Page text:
We would recommend that you look at websites (we like Ken Rockwell even though he is big fan of the D40) and go to a good camera shop (we like London Camera Exchange) and have a chat with some knowledgeable staff. Don’t rush your decision, it’s important because once you start down the road with a particular camera company most of your accessories will not fit a different one if you decide to change. There’s very little to choose between Nikon, Canon, Sony, Olympus etc besides personal preference, in much the same way as there’s not much difference between a Ford, Vauxhall or Volkswagen. In much the same way that you wouldn’t want to learn to drive in a Ferrari, even if money is no object we’d recommend starting somewhere near the bottom of the camera pecking order, and/or going second hand. Nikon cameras generally tend to be heavier and more robust than Canon, but there’s really not much in it.
Why don’t you offer lunches any more?
We found that the cost was prohibitive, and that there was a lot of food wasted. All our venues have good facilities for lunch, and there is more choice than we could provide on our budget. Anyone who has an older booking from when we did provide lunches will be offered lunch.
What’s the difference between a consumer and a pro-sumer SLR camera?
Camera makers have consumer, pro-sumer, and professional cameras. Nikon has the D40 – D90 range for consumers, the D300 – D700 range for serious amateurs, press photographers and cheapskate professionals, and the D3 range for professionals. For many beginners, the quality difference between the pictures they take will not be visible for the first couple of years. Professional cameras have no auto modes, and have a lot more switches to hand that do things that you will need to find in a menu on a cheaper camera. They are also better built, with longer battery life, waterproof switches and metal bodies rather than plastic. But for beginners they are really not sensible first cameras unless you take a course, in the same way that a Ferrari makes a poor choice as a first car. You may need to be as good as the Stig to notice the difference! And don’t think that you’ll look cool just by buying a really expensive camera – photographers can easily tell if you know what you’re doing. Start at the low end and work your way up like you would with a car or a musical instrument. Don’t be one of those people who buys a Fender Strat as their first guitar and can only play “Smoke on the Water.” Authenticity is it’s own cool.
We recently saw a Nikon D100 camera for £100 in London Camera Exchange in Taunton. This is one of Nikon’s first digitals, a camera built for the press. If you don’t want a shiny new consumer camera you could a do a lot worse than try this, even if you have the budget for a D3.
How many megapixels should my camera have?
More than about 6, so that pictures can be blown up or cropped. Otherwise it makes no difference at all at this level. For technical reasons a 12 megapixel compact camera will often produce worse pictures than a 6 megapixel DSLR. We’ve had pictures printed at 2X3 feet from a 6.1 Mp camera with no problems. This is larger than printers really like to do, but looks fine to the untrained naked eye. Measuring the quality of a camera by megapixels is like measuring the quality of cars by their engine size. Sure, the most expensive cars have the biggest engines, but do you need a 6 litre V8 to pop to the shops?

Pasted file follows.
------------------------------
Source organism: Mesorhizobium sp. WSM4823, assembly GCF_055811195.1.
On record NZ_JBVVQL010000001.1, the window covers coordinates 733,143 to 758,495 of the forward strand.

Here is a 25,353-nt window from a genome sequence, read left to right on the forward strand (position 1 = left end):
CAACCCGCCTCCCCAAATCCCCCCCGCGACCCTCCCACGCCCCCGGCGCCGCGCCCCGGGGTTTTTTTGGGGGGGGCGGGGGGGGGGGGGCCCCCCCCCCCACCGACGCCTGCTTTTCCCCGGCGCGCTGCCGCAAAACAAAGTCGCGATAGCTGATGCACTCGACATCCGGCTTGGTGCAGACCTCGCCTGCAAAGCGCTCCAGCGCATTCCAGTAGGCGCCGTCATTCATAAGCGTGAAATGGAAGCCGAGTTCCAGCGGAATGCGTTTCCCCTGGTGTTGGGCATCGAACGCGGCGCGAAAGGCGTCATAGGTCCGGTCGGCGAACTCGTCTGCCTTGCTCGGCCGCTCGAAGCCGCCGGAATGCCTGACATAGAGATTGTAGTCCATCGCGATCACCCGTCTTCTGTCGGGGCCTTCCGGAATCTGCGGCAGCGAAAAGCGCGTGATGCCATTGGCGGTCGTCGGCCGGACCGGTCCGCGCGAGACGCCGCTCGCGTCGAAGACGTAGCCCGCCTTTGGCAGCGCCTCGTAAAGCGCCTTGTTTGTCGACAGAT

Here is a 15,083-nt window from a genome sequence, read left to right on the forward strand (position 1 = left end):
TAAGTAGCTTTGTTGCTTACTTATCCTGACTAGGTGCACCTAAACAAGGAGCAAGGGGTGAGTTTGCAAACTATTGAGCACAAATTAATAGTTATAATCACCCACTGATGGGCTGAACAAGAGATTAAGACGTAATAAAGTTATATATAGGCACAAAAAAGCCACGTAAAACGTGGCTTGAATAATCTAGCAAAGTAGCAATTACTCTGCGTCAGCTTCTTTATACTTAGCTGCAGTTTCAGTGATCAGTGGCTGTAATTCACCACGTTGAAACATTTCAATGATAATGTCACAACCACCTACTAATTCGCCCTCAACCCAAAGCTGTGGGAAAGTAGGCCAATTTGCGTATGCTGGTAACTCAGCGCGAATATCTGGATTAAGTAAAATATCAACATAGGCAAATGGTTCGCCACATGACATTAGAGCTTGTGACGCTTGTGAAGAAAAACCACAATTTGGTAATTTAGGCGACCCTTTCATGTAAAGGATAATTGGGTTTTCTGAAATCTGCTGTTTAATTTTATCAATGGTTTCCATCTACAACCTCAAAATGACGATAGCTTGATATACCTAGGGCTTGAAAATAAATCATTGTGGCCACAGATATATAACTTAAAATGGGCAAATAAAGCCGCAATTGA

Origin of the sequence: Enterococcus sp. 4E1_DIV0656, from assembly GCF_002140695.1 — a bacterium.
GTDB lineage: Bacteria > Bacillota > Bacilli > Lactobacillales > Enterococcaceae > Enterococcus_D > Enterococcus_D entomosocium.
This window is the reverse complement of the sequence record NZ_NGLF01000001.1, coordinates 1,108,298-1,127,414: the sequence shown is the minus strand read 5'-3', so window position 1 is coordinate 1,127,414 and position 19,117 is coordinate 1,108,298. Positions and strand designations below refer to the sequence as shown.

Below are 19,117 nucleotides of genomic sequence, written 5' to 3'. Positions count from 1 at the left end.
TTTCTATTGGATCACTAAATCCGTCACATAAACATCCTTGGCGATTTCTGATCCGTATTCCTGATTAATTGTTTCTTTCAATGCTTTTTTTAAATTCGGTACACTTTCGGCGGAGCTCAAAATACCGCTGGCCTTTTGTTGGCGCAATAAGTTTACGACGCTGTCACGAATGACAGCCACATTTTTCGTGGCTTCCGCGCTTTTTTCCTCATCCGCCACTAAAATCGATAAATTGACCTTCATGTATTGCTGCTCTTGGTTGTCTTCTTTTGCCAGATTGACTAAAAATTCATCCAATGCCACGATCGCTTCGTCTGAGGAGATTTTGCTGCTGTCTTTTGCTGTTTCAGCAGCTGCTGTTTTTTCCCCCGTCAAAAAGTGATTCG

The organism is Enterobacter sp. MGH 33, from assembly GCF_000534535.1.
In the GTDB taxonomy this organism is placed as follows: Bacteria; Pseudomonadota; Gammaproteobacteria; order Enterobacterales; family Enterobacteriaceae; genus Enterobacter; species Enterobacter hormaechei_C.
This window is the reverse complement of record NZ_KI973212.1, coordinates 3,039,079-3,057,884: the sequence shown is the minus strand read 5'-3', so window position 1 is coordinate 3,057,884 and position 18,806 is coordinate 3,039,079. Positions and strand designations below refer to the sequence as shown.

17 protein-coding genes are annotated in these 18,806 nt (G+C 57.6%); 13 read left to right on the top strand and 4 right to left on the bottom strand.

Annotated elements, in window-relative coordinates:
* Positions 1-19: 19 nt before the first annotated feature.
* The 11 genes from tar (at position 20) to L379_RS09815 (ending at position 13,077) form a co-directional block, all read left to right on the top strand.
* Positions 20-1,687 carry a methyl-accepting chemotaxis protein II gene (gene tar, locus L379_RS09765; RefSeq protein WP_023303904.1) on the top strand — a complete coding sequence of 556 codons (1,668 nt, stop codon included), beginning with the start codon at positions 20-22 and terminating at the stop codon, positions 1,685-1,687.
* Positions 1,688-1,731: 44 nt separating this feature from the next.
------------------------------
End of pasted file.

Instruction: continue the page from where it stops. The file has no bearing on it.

Anything else I should bring with me?
Well, it’s really, really helpful if your memory card is empty, or only a few photo’s on it! We have had people come along with hundreds of holiday pics on, which takes ages to upload! Also, a fully-charged battery!
Is there a minimum age for participants?
Not really – we’ve had kids as young as 12 on courses. The courses aren’t difficult, but it’s a long day among adults, and we can’t make too many concessions for their age. But if they’re mature in outlook and sufficiently interested in photography they’ll be fine!
Oh, yes, while we’re on the subject of lunch…
Our venues are fantastic at catering for almost anything. They all provide wonderful food and can cater for dietary restrictions if you let them or us know. If your other half wants to join us for lunch, that’s fine.
Is there wheelchair access?
Yes, at all but one of our venues. We’ve coped with wheelchair off-roading at Ashton Court and in the Severn Valley. Unfortunately, the room we use at Charlecote Park is up a flight of stairs.
What if I’m ill/can’t come after all?
We would love to be able to say ‘don’t worry, we’ll give you your money back’, but unfortunately, usually we can’t. We have to make transport arrangements and book rooms weeks in advance. We have to pay for all this whether you come or not. The only exception would be if we have someone on our waiting list who can take your place, in which case, we might be able to offer you an alternate course. If we can possibly refund your money without cost to ourselves we will do so.
What if you have to cancel a course?
We hate doing this, but occasionally we need to cancel or re-schedule courses. If so we will contact you to schedule an alternative, and offer a full refund.
Do you have a last date for Gift Certificates for Christmas?
Orders we receive by December 18th will be sent to you before Christmas Day. Please send us an extra email with the dispatch address (paypal doesn’t tell us this for some reason). If you order later we can still do you a certificate and email it back for printing at your end – we can do this up to and including Christmas Eve for late shoppers (Phil has, in years past, bought all his presents on Christmas Eve, so we want to help).
But you haven’t answered my question!
Send us an email email@example.com and we’ll do what we can.